India hopes arbitration would help solve maritime disputes


"We think the UN arbitration can resolve the dispute as the bilateral negotiations on the issue could make little headway," Indian High Commissioner Pinak Ranjan Chakravarty told 'Samakal' newspaper.

He said the two countries also did not take much effort to solve the issue bilaterally as "Bangladesh and India had discussions on the issue 22 years ago and twice recently".
Bangladesh had recently decided to seek resolution of its maritime disputes with India and Myanmar in an international tribunal through arbitration, saying the current negotiations with the neighbours were unlikely to settle the issue in the near future.

Meanwhile, Myanmar's envoy said Phae Thann Oo his country was "a little disappointed" by Dhaka's decision earlier this month to seek resolution of its maritime disputes in the UN tribunal.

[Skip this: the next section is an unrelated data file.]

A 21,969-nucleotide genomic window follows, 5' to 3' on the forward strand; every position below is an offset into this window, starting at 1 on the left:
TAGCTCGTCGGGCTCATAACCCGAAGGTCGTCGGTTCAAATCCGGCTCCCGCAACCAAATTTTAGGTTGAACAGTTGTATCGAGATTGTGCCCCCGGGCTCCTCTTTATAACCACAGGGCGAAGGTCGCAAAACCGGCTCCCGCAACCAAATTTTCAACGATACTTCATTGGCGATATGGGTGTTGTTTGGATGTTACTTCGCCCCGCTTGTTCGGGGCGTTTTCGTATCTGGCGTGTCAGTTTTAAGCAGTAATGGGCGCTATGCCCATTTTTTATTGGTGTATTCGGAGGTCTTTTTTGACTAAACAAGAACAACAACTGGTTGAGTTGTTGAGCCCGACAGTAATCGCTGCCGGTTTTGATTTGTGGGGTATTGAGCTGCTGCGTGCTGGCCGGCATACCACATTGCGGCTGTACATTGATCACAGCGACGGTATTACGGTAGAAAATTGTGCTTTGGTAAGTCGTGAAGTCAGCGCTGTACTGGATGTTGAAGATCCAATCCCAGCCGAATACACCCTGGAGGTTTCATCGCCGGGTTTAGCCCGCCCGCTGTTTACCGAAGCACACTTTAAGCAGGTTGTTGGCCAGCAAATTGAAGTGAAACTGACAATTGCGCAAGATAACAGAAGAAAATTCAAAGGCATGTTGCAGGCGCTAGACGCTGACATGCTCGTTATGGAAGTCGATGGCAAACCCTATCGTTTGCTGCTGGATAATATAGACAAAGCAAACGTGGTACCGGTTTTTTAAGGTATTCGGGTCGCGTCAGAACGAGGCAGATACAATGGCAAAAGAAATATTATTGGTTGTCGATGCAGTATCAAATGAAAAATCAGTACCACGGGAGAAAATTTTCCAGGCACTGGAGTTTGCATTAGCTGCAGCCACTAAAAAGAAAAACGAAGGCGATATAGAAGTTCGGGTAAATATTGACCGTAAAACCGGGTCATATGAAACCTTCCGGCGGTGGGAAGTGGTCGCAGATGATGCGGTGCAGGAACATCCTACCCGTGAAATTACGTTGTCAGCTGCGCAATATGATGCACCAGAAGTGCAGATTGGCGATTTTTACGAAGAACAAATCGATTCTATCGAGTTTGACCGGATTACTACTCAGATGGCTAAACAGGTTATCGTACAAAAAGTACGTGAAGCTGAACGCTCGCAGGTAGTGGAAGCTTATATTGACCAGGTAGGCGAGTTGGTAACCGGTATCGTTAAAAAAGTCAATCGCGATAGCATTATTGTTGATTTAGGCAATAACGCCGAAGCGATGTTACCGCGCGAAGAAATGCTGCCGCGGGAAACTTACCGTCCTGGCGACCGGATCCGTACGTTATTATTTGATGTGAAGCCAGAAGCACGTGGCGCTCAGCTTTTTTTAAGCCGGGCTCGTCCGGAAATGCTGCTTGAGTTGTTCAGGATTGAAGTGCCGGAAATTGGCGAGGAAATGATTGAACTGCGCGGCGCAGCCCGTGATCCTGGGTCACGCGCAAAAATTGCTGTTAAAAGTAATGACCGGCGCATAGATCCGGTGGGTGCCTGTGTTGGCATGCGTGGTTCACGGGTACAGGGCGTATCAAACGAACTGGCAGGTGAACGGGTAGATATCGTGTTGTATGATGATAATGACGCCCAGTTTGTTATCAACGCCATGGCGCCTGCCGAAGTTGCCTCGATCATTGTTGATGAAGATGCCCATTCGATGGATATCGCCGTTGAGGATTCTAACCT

"We are a little (bit)disappointed. We don't think it is necessary to go for arbitration," he told private UNB news agency.

"What I mean to say, we have an open, ongoing bilateral process on the issue of delimitation -- and it is progressing. We should continue it (and) only when the process has been exhausted without providing a solution, should we go for arbitration," the Myanmarese envoy was quoted as saying.

"They are within their rights to do so, and we respect that."
While announcing its decision to seek arbitration, Bangladesh had said the ongoing negotiations on bilateral basis would continue simultaneously.

Dhaka's move came days after New Delhi and Yangon had formally protested Dhaka's decision to award offshore block-5, 10 and 11 to the International Oil Companies (IOCs) for carrying out exploration and development.

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